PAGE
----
I'll make a quick comment on Facebook, or OS, or to a group and then, just as quickly, realize that I want to take it back. That it doesn't read like it was intended. That it sounds dismissive instead of funny. That it sounds smug instead of caring. I want to erase or edit or have a few minutes in a time machine that lets me go back and say something different.
In most cases, no one's paying all that much attention and it doesn't matter. But occassionally the words come back to haunt me.
Years ago, in my 30's at a girls night out, someone started a conversation about the traumas we had dealt with in our lives. One woman was thinking about a divorce at the time, one had just come out to her parents, one had flunked out of college, another no longer spoke to any of her siblings. I was quiet.
I didn't make the cheerleading squad one year in high school, and I had to take a summer school class before I could graduate from college and start law school because I had kept dropping French thinking they'd get rid of the language requirement. But, basically, my life had been a pretty even keel. When all eyes turned to me, I shrugged, felt a little guilty, and said something glib like,
"Smooth sailing here."
I really wish I hadn't said that because within a span of a few years, our dog ran away after I forgot to let him back in, I got cancer (okay, it was very treatable, but still), I had some outbreaks of late onset acne, I got divorced, and I found myself basically raising two daughters by myself (and, yes, they were good kids, but I still had to feed them every day, monitor homework and listen to them whine when I turned off TV). It was as if the universe was evening things out, wiping away any remnants of smugness from my life.
I was knocked down and yelling, "Enough, already! I take it all back! That cheerleading loss really was pretty truamatic."
Jump forward a few years and I was practicing law for a personal injury firm where we were quick to sue just about anyone for causing just about any injury. The bigger the verdict the better. High fives all around for spreading the wealth to the underdog.
Until I read about the multi-million dollar verdict a woman got for spilling her own cup of McDonald's coffee in her lap. It could have been because we hadn't thought of it, but I found the suit fairly outrageous.
"How can anyone think they deserve a couple million dollars for doing something stupid like spilling their own coffee?" I said, with little or no empathy.
And then there I was, just last month, at the Circle K gas station getting my daily newspapers, my morning cup of coffee and my bag of Cheddar and Sour Cream Chips for lunch. I handed the clerk a twenty, reached across the counter to get my change and knocked my full cup of coffee over, causing the lid off to pop off, and sending all twenty ounces of the scalding, freshly brewed coffee directly onto my mid-section where it was absorbed by my cotton dress, which stuck to my stomach, and burned like hell.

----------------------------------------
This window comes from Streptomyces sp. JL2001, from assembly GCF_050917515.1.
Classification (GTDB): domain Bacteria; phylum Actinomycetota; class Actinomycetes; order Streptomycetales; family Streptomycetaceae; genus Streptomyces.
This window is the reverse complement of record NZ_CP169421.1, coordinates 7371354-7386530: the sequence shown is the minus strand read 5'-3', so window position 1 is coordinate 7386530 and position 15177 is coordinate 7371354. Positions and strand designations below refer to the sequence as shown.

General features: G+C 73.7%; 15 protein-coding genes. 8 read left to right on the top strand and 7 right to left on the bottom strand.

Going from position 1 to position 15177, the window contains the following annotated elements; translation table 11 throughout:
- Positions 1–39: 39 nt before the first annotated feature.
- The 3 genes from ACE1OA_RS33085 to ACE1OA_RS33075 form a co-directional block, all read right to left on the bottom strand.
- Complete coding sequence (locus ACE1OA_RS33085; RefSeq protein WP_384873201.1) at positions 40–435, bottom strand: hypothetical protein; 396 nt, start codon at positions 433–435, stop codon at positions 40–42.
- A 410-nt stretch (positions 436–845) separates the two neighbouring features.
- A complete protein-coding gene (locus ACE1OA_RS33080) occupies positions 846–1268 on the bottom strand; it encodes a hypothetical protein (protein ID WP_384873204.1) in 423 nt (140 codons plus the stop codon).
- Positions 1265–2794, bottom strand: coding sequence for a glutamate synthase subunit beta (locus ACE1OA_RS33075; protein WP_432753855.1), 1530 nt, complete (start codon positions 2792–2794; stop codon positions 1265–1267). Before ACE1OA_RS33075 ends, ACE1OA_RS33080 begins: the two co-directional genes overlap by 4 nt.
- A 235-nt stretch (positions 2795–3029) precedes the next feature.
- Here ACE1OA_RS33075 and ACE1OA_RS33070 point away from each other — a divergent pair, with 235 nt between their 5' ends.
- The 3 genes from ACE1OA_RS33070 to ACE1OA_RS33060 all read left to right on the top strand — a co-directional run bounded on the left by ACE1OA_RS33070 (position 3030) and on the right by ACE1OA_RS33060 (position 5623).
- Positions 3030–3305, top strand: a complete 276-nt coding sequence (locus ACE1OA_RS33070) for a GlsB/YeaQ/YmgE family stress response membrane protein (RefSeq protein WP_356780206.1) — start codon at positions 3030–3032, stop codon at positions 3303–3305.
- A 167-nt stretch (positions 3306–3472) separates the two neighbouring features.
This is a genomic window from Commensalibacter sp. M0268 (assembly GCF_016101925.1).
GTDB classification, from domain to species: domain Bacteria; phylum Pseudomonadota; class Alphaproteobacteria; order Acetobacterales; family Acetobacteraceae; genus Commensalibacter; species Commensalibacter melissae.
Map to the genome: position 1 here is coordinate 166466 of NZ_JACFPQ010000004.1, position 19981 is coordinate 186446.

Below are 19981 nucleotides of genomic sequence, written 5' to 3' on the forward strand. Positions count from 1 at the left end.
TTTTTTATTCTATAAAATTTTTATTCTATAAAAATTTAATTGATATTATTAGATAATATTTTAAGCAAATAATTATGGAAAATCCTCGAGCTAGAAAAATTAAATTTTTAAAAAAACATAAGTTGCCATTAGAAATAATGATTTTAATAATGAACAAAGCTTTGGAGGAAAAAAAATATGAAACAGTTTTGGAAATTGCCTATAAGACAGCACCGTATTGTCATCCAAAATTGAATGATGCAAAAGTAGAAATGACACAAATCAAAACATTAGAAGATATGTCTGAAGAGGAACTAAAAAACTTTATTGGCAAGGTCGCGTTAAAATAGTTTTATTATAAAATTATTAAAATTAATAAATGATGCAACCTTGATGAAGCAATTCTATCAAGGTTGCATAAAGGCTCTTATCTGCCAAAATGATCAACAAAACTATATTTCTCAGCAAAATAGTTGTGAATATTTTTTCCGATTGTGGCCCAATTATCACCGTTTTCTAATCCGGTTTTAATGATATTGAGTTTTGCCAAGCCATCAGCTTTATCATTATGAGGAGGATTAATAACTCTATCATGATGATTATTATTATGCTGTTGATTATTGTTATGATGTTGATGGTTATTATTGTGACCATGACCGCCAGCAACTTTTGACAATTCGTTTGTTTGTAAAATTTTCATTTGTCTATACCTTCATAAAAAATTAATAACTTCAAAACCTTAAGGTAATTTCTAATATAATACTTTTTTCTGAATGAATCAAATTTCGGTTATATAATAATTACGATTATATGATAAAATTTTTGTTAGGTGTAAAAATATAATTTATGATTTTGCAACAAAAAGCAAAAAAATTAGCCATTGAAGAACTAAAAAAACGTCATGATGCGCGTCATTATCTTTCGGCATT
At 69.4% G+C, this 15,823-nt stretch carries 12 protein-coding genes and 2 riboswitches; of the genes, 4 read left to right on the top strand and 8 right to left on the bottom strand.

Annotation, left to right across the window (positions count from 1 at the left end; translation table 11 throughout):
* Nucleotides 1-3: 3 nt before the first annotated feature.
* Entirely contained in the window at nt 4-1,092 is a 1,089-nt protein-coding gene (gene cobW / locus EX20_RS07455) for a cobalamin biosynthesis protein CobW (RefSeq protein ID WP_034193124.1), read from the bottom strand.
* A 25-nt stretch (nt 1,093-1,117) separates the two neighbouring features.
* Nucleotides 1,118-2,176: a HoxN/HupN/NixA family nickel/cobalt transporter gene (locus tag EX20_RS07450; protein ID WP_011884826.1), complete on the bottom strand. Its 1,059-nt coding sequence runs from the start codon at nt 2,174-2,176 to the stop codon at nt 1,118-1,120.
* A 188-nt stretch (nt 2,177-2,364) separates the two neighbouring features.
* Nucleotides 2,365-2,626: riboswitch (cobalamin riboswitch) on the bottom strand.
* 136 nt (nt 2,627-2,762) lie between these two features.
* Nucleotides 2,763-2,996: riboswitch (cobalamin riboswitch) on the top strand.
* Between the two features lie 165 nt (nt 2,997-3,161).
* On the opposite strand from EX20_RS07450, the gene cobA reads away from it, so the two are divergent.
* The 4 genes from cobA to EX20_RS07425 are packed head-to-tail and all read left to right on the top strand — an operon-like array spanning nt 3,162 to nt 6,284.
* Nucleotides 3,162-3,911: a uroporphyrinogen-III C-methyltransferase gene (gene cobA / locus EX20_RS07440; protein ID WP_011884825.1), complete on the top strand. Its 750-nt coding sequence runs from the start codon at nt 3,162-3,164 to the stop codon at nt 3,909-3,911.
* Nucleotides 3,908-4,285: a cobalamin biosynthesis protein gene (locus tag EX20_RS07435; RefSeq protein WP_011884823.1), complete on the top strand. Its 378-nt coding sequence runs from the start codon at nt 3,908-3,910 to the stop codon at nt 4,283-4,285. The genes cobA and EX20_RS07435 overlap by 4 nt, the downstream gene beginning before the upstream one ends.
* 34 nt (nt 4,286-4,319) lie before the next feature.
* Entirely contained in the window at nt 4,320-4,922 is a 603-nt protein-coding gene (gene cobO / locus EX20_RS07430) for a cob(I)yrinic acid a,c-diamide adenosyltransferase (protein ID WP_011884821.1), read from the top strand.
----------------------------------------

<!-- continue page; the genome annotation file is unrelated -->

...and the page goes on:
I was pulling at my dress, hopping up and down, trying to get the coffee and the dress away from my stomach, all the while apologizing for the mess I'd made and trying to look like it was no big deal and that it didn't hurt like hell, even though it did. The clerk was a little miffed at having to clean it up and I was trying hard not to cry.
With the dress pulled away from my stomach and still no relief, I realized that the coffee had also absorbed into my underpants, which were holding tight to my mid-section. I found myself wanting to rip those panties right off in the middle of the Circle K. But I couldn't remember what ones I was wearing. All of my mom's warnings about wearing nice underwear reflected in the eyes of the Ruffles delivery man watching my dilemma.
So, instead, I hopped to my car, calling back apologies and thanking Honda for tinted windows. Air conditioner vents directed at my mid-section provided some relief and I eventually headed to the store.
When I got there, I took a good look at my stomach and saw that there was a big red mark that still hurt a little, although not quite as much as knowing that I'd be spending the day without coffee, lunch or newspapers.
By that evening the red mark had turned into blisters and, as I'm prone to do, I got on the internet to see if I needed medical care.
It was pretty clear that I had a second degree burn, but not quite as clear whether I needed medical attention. If I was an infant, the answer was yes. Also yes if the burn was on my face or some other obvious place. Or if it was an electrical burn. But little was said about an adult burn on the panty line. I decided I could bypass the doctor if I kept an eye on the burn, wore loose dresses and big underwear, and watched for things like seepage.
A few days later the blisters looked like they were going away and the line where they had erupted started turning dark brown. A month post-burn, that brown line seems intent on staying as a reminder that coffee is hot.
I'm left with what appears to be a scar and a wish that I had never said anything about people suing for spilling their coffee.
I really could have used a couple million.